Starting September 1st, SB 1414, the bill signed by Greg Abbott to increase the flexibility of landlords to charge their renter fees for late payments, will go into effect.
In current statute, late fees charged by landlords must be proportionate to the landlord’s damages. However, SB 1414 alters the requirements landlords need to charge renters late fees. Advocates like David Mintz, lobbyist for Texas Apartment Association, see this as good business claiming a need for clarity.
After September 1st, landlords can charge up to 10% of the tenant’s monthly rent for apartments and 12% for single-family homes — with no justification for the amount of the fee as the new definition reads.
If a landlord wants to exceed the percent limitations for charges they need to prove the fee is reasonable to the increase.
Daniel Armendariz, housing advocate with Austin Tenants Council, said in a statement to Reform Austin, that fees and charges, of “uncertain damages”, are incapable of being precise and are consistently up to the discretion of the landlord.
Additionally, if tenants want to fight the fees and file a lawsuit, the landlord must collect the late fee before he or she becomes liable. Essentially, the tenant can’t challenge the fees until they have paid them.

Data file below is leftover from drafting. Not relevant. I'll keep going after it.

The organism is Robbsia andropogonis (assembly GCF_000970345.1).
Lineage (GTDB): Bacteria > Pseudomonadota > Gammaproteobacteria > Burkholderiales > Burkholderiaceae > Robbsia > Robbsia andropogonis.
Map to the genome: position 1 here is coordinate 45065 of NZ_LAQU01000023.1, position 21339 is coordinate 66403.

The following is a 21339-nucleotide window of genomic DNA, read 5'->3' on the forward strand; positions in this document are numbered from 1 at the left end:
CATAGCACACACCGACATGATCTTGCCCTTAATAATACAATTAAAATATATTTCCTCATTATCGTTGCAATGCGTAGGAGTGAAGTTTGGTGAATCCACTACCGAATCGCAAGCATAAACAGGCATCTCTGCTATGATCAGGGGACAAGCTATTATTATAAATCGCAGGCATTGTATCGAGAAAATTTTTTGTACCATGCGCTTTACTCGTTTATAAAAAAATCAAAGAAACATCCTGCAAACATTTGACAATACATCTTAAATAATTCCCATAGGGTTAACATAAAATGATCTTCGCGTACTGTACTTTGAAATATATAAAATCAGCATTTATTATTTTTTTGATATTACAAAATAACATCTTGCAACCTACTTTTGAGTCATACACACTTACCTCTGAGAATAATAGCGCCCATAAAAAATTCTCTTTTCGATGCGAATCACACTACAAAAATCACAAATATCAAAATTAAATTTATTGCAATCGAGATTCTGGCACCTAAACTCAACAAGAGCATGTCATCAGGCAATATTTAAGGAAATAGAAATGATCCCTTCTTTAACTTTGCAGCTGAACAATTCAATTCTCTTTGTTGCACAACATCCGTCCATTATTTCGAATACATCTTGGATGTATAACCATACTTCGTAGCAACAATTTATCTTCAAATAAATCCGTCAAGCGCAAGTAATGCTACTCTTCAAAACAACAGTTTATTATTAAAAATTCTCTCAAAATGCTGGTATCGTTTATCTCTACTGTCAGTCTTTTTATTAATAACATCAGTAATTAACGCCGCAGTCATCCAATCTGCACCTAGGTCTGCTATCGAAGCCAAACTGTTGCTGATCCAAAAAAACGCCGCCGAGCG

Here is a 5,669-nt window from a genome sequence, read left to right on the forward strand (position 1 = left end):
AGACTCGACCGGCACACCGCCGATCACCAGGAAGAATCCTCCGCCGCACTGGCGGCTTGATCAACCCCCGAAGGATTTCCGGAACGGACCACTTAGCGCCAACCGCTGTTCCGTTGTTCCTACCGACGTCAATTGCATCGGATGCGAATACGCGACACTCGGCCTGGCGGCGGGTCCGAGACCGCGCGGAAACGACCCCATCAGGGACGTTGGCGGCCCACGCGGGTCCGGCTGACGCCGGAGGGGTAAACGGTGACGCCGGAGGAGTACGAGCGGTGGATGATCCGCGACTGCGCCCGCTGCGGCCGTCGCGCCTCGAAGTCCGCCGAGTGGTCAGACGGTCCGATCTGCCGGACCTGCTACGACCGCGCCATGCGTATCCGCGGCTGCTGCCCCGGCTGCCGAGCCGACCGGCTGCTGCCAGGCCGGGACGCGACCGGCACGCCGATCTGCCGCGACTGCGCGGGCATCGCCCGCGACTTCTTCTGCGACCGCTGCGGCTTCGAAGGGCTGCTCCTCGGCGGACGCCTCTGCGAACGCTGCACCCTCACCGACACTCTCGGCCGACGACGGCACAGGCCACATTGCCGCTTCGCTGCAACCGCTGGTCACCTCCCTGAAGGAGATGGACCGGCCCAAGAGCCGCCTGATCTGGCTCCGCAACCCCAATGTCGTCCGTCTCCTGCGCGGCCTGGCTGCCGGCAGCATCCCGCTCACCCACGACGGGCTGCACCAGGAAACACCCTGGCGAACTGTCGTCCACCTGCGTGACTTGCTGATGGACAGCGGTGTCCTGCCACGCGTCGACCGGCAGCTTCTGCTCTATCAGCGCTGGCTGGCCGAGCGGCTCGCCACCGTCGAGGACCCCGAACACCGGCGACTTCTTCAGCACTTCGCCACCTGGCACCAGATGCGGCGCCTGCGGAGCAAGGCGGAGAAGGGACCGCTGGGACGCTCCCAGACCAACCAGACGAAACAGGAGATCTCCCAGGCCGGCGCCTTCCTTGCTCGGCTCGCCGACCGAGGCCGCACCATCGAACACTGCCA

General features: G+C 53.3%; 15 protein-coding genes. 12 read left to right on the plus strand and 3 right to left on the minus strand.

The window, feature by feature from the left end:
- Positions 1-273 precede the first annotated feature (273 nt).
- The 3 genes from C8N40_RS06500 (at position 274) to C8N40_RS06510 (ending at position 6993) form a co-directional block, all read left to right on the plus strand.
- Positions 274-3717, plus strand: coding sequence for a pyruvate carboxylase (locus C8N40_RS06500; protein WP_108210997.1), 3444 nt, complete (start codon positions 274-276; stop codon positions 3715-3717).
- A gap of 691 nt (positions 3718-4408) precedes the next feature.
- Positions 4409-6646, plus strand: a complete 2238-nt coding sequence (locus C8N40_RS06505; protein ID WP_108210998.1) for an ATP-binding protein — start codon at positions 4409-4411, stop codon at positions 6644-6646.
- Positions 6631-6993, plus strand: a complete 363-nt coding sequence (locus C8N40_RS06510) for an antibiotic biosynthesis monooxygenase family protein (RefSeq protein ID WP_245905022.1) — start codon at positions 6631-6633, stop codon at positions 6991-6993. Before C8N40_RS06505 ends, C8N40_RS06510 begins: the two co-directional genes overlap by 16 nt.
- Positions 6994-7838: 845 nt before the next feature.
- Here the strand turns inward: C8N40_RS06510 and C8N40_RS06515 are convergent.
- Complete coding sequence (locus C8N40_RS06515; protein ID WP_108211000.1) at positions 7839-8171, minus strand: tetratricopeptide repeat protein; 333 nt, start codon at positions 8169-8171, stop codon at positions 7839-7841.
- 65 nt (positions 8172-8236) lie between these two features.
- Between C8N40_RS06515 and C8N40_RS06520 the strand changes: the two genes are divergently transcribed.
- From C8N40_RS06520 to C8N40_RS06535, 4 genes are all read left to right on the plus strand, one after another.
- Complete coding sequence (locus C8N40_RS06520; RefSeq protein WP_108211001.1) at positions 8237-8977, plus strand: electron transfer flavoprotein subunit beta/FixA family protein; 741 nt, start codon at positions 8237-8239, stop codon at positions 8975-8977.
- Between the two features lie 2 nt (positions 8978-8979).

Considering the current landscape of the Texas renter population, it’s easy to see why there may be cause for alarm. Low-income renters are already struggling with housing costs, according to the National Low Income Housing Coalition.
In 2017, approximately 843,060 Texan renters lived in extreme low-income households, with 89% of tenants facing significant cost burdens.
Finding a way to maintain the current system seems to be a recurring, glaring issue that continues to raise its head. Whether intentional or not, the current system benefits businesses over community and the statue appears to protect, or give an “out”, to the landlord.
Unfortunately, once rent payments are considered late, there’s not much renters can do to stop the cycle of late fees from piling on.